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This is the same court that effectively ended Al Gore's chances for the presidency in 2000. And of course, Gore has gone on to become an environmental rock star in championing the fight against global warming.
The second irony is that the very title of the Environmental Protection Agency charges it with protecting the environment. One might think that the agency would understand its mission without needing to be reminded.
Let's drill down a bit into the case at hand, Massachusetts v. EPA.
Respected scientific opinion suggests to the Supreme Court that a rise in global temperatures and related changes in climate and environment have been caused by a large increase in the concentration of greenhouse gases in the atmosphere.
So it was that a group of private organizations subsequently petitioned the EPA to start regulating emissions of four gases, including carbon dioxide, under the Clean Air Act.
Section 202(a)(1) of the act requires the agency to prescribe standards applicable to the emissions of any air pollutant from any class of new motor vehicles which, in the judgment of the EPA, contributes to air pollution that is anticipated to endanger public health or welfare. The Clean Air Act defines an air pollutant as any air pollution agent, including any physical, chemical substance emitted into the ambient air.
The EPA denied the private organizations' petition. The reasoning? The agency claimed that the Clean Air Act does not authorize it to issue mandatory regulations to address global climate change. Also, even if it had the authority to set greenhouse gas emission standards, the EPA thinks it unwise to do so. Believe it or not, the EPA takes the position that a causative relationship is not firmly established between greenhouse gases and increasing global surface air temperatures.(EPA, hello? Repeat after me: "Protect the environment.")
Joined by Massachusetts and other state and local governments, the petitioners sought review by a federal appellate court in Washington, D.C. Two of the three judges on that appellate panel agreed that the EPA properly denied the underlying petition. Not surprisingly, the matter was brought to the attention of the Supreme Court, which exercised its discretion to consider the case.
In a majority opinion authored by Justice Stevens, the Supreme Court reversed and remanded the case for further proceedings.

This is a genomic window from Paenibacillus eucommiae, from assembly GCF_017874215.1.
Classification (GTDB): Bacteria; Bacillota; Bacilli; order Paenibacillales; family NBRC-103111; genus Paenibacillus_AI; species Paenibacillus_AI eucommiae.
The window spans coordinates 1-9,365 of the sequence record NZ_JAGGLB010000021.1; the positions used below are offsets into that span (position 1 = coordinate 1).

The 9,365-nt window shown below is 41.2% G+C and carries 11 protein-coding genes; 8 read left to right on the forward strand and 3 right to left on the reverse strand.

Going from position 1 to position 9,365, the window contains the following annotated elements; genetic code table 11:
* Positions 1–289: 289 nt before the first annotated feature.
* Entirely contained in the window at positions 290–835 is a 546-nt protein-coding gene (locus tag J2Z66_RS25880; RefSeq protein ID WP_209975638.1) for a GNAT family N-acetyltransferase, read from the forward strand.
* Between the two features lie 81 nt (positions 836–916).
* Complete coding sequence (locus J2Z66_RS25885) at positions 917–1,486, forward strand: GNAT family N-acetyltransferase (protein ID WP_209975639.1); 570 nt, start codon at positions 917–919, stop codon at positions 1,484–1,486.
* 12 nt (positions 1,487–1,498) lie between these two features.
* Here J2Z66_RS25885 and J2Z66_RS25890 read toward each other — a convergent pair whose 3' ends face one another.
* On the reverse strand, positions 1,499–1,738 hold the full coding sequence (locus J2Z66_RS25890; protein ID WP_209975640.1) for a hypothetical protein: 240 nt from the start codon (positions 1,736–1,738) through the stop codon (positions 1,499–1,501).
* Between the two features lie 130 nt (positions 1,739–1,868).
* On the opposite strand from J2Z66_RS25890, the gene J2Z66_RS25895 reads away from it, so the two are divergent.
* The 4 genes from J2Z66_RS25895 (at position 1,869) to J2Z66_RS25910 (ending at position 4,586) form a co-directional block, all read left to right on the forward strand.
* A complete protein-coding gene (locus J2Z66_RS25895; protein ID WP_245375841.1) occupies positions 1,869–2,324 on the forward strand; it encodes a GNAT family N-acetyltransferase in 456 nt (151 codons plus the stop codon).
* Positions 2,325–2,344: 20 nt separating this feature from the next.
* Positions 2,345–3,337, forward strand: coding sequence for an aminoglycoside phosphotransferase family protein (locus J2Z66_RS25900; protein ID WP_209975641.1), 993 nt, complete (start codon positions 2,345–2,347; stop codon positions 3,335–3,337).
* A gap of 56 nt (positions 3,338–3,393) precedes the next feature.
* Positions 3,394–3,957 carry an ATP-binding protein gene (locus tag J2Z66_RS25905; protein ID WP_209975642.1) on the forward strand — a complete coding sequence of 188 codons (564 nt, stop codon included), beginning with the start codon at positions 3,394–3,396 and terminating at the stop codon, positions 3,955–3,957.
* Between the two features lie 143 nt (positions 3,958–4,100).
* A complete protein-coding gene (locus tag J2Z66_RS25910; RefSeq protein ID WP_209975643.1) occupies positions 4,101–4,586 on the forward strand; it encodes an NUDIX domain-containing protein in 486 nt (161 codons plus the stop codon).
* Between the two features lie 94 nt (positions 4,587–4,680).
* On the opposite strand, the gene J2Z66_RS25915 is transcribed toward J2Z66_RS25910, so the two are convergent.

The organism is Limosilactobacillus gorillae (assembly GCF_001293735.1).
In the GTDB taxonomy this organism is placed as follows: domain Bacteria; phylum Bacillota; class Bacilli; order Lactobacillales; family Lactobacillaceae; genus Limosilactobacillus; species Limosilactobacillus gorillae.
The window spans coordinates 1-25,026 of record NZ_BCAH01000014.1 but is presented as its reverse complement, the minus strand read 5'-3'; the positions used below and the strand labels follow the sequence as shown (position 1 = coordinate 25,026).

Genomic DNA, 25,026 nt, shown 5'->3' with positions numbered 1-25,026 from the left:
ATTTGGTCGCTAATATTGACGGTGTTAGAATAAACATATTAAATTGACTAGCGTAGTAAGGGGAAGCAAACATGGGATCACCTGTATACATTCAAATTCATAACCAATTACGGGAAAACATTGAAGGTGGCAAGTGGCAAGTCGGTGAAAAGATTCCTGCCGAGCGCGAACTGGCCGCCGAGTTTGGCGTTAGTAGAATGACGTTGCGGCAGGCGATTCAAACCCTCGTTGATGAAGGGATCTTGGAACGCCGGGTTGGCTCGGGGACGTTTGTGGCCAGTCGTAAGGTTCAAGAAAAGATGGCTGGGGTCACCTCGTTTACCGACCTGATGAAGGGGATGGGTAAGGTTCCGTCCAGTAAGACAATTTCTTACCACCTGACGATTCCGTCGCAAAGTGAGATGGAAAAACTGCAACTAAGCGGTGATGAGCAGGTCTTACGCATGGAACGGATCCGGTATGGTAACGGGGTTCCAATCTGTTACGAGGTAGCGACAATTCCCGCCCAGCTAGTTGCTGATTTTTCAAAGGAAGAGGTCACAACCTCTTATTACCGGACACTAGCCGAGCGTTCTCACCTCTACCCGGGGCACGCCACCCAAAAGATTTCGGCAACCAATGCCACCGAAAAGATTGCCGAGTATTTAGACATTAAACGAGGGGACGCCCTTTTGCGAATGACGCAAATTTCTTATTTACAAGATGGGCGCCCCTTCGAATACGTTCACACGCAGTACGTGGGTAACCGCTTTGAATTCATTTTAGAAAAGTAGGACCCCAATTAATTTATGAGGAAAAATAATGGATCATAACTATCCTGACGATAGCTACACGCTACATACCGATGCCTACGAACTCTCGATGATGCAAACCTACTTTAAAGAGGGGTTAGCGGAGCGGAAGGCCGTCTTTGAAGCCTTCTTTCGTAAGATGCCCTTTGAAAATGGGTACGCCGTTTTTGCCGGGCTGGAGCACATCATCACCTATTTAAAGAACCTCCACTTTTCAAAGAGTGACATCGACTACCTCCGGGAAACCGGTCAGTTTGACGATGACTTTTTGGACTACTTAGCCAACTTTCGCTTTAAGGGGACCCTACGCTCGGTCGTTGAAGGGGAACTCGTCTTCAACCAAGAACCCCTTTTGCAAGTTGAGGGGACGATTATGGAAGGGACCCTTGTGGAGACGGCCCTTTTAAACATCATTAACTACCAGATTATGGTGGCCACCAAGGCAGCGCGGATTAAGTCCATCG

Specifically, the high court found that the harms associated with climate change are serious and well understood. Indeed, the government's own objective assessment of the science, along with a large consensus within the expert community, indicate that global warming threatens a rise in sea levels, irreversible changes to ecosystems, a significant reduction in snowpack, and increases in the spread of disease, as well as the ferocity of weather events.
Because of the EPA's failure to dispute factually the causative connection between greenhouse gas emissions and global warming, its failure to regulate such emissions actually contributes to the injuries of petitioners such as Massachusetts, according to the Supreme Court.
While the Supreme Court recognizes that the EPA's regulation of motor vehicle emissions alone may not reverse global warming, the court concludes that this does not obviate an obligation by the agency to take steps to slow or reduce this trend.
Moreover, because greenhouse gases actually do fit well within the Clean Air Act's definition of an air pollutant, the EPA has a statutory duty to regulate the emission of such gases from new motor vehicles, so holds the Supreme Court.
While the Supreme Court some years ago was the straw that broke the camel's back in Gore's presidential bid, the majority of its members have since come to understand the inconvenient truth of global warming and the EPA's significant role in regulating greenhouse gases. Consequently, they are ordering the EPA, the very agency charged with protecting the environment, to fulfill its statutory obligations to do so under the Clean Air Act.
Hopefully, we all will be able to breathe fresh air in relief as the EPA satisfies its mission going forward.
is a partner in the San Francisco office of . His focus includes information technology and intellectual-property disputes. To receive his weekly columns, send an e-mail to email@example.com with "Subscribe" in the subject line. This column is prepared and published for informational purposes only, and it should not be construed as legal advice. The views expressed in this column are those of the author and do not necessarily reflect the views of the author's law firm or its individual partners.
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